• "Who is Curtis?"

    Simply put by Rusty Preisendorfer, famed founder of Rusty Surfboards, "Curtis is 'The Fin Guru,'" -- and when Rusty says this about someone, it sticks. This coveted nick-name was not handed out because it sounds cool, but rather because it was earned after decades of diligence, perfecting the rudders of our ships. Curtis Hesselgrave is a self-taught mechanical engineer who was fortunate enough to spend considerable time under the guidance of several great innovators and schools of thought leading him down the path of "fin-guruism." After a brief stint at Pratt Institute in Brooklyn, Hesselgrave spent several months at sea researching the theory of plate tectonics with various scientists. Following these influential voyages around the world, he was trained by Ray Hicks, of the NASA Aeronautical Engineering Program, and then moved to Laguna Beach where he met the surfboard and gracefully transitioned from designing wings to shaping fins. Spending time working for Mike Hynson at Rainbow Surfboard Co. in the early seventies got Hesselgrave's feet wet in the surf industry. He eventually linked up with Bill Bahne of Fins Unlimited and helped design what went on to set the industry standard for longboard box fin set ups. In addition to surfboard fins, Curtis also creates fins for wind surfboards, sail boards, and wake boards and even designed world-record breaking crafts in the eighties, shattering the record for speed by a sail-powered craft. Curtis and Rusty have had an ongoing relationship for many years and they developed the Vector fins together around 2000 and 2001. At the time, Curtis was Vice President of Design at Futures Fins and was working closely with Laird Hamilton on some new tow-in fins. Many of the same concepts applied to the big wave fins, such as cambered foils (which is the main design logic behind the Vector fins), begged to be tested in everyday conditions on go-to fin sized templates. Rusty, being a huge fan of glass on fins, was looking for a solution to the problem of having interchangeable fin systems (good for travel), yet, possessing no adequate fins to put in the boards. It seemed as though none of the plastic fins, in the early days of removable fin systems, remotely compared to the feeling of surfing a board with true glass-ons. Here-in lied the problem. Curtis had the answer. He built Rusty three sets of vector fins for him to take to Tavarua Island, Fiji in 2000 and, apparently, the fins worked insane. "I freaked out!" Rusty went into detail of how playing with the foil cross-sections of the fins and adjusting the cant (tilt-out) of the new foiled vectors released a whole new world of possibilities for surf fins. For example, heavy, concave boards need more cant and now that these variables can be controlled, along with depth of cross-sections, rake, flex patterns, template dimensions, and construction materials.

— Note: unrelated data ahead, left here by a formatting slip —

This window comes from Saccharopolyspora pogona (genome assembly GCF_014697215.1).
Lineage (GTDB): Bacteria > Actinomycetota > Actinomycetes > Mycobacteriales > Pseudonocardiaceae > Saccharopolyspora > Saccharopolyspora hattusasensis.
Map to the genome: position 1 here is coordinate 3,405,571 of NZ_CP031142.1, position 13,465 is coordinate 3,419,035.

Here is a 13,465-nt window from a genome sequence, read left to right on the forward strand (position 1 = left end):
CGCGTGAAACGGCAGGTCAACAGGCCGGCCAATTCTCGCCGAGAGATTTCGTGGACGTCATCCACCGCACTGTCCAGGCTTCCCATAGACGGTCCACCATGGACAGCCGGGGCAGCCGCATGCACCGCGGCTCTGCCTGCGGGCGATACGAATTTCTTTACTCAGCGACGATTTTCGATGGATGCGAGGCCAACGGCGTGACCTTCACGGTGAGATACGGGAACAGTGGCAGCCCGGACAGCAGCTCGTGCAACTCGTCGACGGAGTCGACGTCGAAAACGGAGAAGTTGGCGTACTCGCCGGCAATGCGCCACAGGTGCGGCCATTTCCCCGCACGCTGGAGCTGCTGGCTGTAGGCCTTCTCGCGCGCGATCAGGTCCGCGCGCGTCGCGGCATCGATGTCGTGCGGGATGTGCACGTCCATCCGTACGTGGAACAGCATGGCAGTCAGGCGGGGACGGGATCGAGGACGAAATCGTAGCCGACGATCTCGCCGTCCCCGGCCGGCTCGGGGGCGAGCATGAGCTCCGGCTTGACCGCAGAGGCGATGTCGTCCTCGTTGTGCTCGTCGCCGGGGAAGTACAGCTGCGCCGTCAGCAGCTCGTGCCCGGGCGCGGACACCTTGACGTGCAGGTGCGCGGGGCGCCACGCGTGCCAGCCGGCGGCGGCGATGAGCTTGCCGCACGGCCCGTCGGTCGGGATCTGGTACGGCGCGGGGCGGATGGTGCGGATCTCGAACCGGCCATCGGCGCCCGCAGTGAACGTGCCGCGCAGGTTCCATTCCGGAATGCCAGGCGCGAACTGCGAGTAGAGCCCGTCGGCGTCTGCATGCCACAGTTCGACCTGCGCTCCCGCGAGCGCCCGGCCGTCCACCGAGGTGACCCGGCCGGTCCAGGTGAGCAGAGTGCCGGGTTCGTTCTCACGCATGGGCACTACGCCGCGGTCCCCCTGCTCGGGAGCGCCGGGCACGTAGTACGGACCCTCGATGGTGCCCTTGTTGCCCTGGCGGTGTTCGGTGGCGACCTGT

The new Future Curtis Fins are made from an, "incredible material," as described by Rusty. The new material is called G-10 and has an off-white look to it. The fiberglass used for the G-10 material is very dense, making it heavier, so Futures went ahead and drilled out the bases of the fins to lose a few extra ounces of glass from the get go. Rusty continued hyping the G-10, explaining, "it is super tight, making for accurate foils. You can go thinner without too much flex, due to the density."

    The evolution of the surfboard fin moves in leaps, bounds, and anticipation. Activity will remain stagnant for a few years and then a new innovation in fin technology will take the world by storm, fueling progression until the next big breakthrough. The single fin surrendered to the twin fin in the seventies, and the twin fin revolution came to a screeching halt with Simon Anderson's introduction of the thruster in the early eighties, minus a few stand out surfers that were stubborn to convert (Shaun Tompson being one of the last). Will Jobson's twinzer and Rusty's C-5 both held a brief moment in the sun in the nineties and then it seemed the waters calmed. Then, along came the Vector Fins, collaborating decades of ideas into a truly scientific fin set up in which the fin templates vary in thickness (creating foils) maximizing the efficiency of the water flow between the fins and the water. The foils increase speed and help keep drive, without losing the ability to release in the pocket. Some wrote it off as a marketing gimmick, while those in the know left the weary behind in their wakes.

    When asking Rusty his advice on finding a favorite set of fins he offered some simple, yet useful words of wisdom, "Use your go-to board to test a new set of fins, and use your go-to fins to test a new board, eliminating variables." Through a process of trial and error you will eventually find the right fins for you and your board, but do not get too used to them because the fin variable is as ever-changing as your board. If you feel like you need to be a rocket scientist to pick out your next set of fins, just remember who is designing 'em...

    Text and Photo: Brody